When Defense Secretary Robert Gates sat before the Senate Armed Services Committee earlier this month to endorse a repeal of Don't Ask, Don't Tell, he cautioned that the military first would undertake a favorite Washington pastime: studying the topic long and hard, probably for about a year.
A special "high-level working group," he said, will try to ferret out the true views of military personnel, understand the impact of repeal and its effect on unit cohesion, and plan ahead for logistical policy changes in arenas like housing and fraternization. The department is also asking the RAND Corporation to update a 1993 assessment of the same issues.
Gates' proposal suggests that much unknown lies ahead, and in the most literal sense that's true; the U.S. military has never openly integrated gays before, and so empirical evidence of what will happen is in short supply. There are two extensive sets of research, though, indicating the transition will be considerably less disruptive than critics of repeal suggest.
"Neither of them, of course, are really direct because it would be impossible to have research on lesbian, gay and bisexual peoples' performance in the U.S. military because of the policy that we have," said Clinton Anderson, director of the Lesbian, Gay, Bisexual and Transgender Concerns Office with the American Psychological Association.
But according to the APA, the related research is convincing enough to render a new military study a waste of time and a disappointing delay in overturning the policy. (For the full APA position, click here). The same sentiment has been echoed by the University of California, Santa Barbara's Palm Center.
The first set of existing research speaks more broadly to issues of morale, unit cohesion and team building within the kind of small fighting units that define military life for most service members on the ground. Officers who talk of "unit cohesion" are referring not to a consensus across the entire military, but to the ability of these much smaller units to function. And research has repeatedly found that people who don't particularly like each other still can work together effectively, subordinating their personal feelings in a goal- and task-oriented environment precisely like the military. They're bound not by social cohesion, but by task cohesion.
Additionally, evidence outside of the military in society suggests that knowing a gay, lesbian or bisexual person reduces prejudice toward the group.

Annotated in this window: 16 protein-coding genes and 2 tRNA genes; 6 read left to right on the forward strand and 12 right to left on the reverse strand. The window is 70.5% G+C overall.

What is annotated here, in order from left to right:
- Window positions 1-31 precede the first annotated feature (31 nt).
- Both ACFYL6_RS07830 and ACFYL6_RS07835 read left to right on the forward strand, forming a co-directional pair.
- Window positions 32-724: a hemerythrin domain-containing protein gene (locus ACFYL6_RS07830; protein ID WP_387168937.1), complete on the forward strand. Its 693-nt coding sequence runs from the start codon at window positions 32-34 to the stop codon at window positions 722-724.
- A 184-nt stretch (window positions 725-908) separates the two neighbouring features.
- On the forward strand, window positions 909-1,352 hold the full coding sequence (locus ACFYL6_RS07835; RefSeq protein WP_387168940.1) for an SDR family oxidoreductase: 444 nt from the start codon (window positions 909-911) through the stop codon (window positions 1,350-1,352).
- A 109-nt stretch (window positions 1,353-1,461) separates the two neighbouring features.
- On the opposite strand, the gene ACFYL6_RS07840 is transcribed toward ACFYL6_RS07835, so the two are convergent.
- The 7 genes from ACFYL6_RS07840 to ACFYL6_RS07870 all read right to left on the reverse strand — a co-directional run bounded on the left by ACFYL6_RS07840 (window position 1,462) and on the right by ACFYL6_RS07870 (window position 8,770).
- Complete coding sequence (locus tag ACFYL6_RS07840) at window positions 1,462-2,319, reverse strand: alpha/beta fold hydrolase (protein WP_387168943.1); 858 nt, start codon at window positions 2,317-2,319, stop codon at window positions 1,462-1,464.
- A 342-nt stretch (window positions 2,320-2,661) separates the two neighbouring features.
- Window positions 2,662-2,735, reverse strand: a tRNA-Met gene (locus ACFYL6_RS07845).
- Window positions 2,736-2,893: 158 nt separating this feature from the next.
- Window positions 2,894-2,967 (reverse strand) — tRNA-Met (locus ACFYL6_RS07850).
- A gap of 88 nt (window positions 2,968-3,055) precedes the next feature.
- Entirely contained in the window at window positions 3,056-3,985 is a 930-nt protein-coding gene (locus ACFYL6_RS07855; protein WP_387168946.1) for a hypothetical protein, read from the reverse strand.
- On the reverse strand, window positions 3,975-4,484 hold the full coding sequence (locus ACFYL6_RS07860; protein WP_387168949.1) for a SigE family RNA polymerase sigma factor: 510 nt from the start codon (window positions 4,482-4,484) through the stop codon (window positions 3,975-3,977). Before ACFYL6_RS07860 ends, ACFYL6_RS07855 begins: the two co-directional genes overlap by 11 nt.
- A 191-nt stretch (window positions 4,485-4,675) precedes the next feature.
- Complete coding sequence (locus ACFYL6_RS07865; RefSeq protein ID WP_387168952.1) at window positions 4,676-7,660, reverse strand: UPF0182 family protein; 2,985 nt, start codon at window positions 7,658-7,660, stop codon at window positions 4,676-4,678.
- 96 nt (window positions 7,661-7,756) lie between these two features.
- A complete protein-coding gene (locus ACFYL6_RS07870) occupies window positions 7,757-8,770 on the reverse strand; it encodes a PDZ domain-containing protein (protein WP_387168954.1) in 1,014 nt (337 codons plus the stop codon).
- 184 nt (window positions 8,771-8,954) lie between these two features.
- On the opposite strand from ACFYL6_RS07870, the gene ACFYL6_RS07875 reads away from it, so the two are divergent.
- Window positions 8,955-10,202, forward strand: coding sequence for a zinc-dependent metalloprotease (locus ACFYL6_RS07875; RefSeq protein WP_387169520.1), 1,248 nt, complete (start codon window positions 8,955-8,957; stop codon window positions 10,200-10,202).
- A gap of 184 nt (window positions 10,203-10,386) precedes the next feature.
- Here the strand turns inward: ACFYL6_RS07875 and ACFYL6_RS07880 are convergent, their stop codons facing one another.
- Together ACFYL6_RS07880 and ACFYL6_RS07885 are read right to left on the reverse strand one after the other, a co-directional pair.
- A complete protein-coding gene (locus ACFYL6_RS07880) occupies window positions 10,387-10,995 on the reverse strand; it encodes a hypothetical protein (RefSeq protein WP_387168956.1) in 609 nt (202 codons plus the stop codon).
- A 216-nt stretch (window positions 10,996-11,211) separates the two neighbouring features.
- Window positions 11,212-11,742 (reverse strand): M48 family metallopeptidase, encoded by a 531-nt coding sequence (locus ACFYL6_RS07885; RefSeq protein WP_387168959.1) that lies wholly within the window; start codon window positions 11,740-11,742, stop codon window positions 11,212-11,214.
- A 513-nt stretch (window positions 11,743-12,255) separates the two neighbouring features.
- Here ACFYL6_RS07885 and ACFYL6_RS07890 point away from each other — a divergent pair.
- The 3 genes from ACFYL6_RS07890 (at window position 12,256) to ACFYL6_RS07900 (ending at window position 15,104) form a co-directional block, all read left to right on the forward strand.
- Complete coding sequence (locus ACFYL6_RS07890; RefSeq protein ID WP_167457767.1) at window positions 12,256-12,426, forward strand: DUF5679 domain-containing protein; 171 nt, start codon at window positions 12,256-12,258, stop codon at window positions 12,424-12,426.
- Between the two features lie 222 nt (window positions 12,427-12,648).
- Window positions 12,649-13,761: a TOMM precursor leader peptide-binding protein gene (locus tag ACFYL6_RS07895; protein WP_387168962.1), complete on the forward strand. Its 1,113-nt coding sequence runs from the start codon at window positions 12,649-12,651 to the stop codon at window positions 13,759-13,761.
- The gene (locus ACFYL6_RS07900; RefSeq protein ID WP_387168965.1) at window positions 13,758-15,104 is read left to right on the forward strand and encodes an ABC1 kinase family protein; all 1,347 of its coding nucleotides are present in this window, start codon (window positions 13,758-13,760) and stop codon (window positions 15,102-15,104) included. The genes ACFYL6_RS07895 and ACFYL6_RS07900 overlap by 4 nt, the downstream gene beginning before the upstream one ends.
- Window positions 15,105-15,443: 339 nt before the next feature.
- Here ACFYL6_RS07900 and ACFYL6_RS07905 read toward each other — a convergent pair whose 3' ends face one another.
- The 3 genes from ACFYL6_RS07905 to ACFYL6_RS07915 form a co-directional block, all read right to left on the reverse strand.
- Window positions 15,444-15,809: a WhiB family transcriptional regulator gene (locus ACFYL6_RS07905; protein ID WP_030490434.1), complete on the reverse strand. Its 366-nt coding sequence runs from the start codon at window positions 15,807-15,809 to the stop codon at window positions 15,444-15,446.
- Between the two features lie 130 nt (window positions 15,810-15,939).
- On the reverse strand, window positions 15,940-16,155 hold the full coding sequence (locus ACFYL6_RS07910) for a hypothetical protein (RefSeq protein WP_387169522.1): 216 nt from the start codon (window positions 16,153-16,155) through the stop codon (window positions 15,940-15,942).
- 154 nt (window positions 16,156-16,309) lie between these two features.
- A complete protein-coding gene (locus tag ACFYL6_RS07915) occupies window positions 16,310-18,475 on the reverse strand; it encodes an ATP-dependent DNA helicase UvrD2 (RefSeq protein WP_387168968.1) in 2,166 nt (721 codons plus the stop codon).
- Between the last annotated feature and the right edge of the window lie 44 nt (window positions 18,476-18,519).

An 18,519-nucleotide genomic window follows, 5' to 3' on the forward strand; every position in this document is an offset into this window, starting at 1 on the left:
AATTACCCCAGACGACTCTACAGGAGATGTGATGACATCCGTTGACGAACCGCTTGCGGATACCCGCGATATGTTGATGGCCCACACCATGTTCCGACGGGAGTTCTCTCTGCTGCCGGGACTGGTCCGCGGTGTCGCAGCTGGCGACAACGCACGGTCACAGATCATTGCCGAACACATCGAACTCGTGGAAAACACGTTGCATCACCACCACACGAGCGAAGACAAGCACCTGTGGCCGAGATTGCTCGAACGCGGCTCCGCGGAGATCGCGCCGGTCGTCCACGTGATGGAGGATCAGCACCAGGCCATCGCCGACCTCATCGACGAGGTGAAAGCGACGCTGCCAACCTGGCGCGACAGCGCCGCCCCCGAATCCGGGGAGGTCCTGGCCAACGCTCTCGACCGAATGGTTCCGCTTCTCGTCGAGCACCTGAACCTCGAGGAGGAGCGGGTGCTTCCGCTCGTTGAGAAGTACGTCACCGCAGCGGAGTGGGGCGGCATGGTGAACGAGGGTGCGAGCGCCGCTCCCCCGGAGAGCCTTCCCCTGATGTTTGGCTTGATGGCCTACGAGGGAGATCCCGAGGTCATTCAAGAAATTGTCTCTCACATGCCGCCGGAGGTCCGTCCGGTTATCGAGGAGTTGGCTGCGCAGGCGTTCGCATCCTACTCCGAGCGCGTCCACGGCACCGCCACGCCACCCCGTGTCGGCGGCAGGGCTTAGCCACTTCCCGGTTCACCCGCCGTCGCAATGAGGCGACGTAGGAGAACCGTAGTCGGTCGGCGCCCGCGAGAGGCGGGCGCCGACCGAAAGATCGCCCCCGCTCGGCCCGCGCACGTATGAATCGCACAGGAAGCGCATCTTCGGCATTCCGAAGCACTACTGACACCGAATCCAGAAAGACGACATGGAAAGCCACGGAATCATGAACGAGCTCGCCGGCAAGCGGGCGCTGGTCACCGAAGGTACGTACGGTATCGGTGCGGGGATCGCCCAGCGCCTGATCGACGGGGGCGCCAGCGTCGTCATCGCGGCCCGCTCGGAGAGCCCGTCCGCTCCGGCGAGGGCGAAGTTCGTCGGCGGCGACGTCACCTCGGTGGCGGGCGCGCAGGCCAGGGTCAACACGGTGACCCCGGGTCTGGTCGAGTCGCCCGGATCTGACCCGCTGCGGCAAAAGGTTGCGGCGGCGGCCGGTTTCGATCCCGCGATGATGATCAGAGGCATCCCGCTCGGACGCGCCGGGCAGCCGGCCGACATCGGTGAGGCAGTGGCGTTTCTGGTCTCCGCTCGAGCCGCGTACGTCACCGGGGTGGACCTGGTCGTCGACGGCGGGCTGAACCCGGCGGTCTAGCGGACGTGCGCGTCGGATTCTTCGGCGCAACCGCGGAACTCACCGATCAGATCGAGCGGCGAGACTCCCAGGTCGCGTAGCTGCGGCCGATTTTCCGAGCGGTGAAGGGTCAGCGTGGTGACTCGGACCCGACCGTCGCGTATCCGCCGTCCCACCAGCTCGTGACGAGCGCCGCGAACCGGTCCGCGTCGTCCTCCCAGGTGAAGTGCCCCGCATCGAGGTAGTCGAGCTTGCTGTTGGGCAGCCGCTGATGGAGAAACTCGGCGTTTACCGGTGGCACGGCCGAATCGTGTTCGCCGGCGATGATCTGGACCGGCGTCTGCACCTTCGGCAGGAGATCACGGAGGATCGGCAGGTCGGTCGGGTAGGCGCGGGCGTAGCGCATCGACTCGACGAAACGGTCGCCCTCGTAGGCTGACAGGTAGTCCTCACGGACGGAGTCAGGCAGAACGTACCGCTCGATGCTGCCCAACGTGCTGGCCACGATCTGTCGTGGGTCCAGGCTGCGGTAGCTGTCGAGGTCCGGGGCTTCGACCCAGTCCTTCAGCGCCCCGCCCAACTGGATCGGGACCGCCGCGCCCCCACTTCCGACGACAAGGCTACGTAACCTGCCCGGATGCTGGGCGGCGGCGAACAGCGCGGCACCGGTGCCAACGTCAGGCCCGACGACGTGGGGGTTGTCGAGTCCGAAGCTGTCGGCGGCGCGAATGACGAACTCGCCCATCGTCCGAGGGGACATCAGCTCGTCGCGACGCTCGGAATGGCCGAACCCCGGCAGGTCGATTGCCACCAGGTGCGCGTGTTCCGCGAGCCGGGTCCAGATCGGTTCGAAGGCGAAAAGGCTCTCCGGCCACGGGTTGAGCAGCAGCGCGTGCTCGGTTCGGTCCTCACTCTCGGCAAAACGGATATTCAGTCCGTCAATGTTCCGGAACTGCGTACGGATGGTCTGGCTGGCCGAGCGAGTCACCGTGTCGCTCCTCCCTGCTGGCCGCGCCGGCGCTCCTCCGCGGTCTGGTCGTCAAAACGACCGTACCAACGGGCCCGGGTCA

The second body of relevant literature analyzes the experiences of other countries, such as Canada, Israel and Great Britain, which have integrated gays into the military with little adverse effect. And while the U.S. military has never done exactly that, it has had relevant experience folding women and ethnic minorities into the ranks.
"I don't think anyone has shown there are any very large problems that have arisen," Anderson said.
Which makes the military's plea for new information in a vacuum seem either ill-informed or disingenuous. The plan for a full year of study also reverses the process by which most new laws are enacted. Don't Ask, Don't Tell must be overturned not by the Department of Defense, but by Congress. Typically, Congress passes a law, and federal agencies then have to figure out how to implement it.
Many members of Congress, though, and particularly those who've historically opposed repeal, have said they'll defer to the judgment of top military officers, staking out a position that offers both political cover and reason to keep the topic off the docket just a little while longer.
"I think the military and the administration are trying to provide something that will allow Congress to feel good about acting because Congress obviously defers very strongly to the military," Anderson said. "If that's what has to happen, that's what has to happen, but we don't see any justification for it. The evidence from our perspective is clear: It's a bad policy, it should be repealed, and we don't see any justification for delaying it."
Anderson also points to a third — and perhaps most influential — body of evidence: recent polls showing the majority of Americans favor repealing the law as well. The rest of the relevant research may be buried in academic journals and professional association policy papers, but this evidence has lately been headlining newspapers across the country.
In a New York Times/CBS News poll, 70 percent of people supported allowing "gay men and lesbians" to serve openly (although the percentage was lower when using the phrase "homosexuals"). A Washington Post/ABC poll pegged the number at 75 percent, and The Pew Research Center at 61 percent.
Given historic trends, those figures likely will be higher by the time the DoD finishes trying to figure out what everyone thinks — by which time, according to the APA, only more harm will be done.
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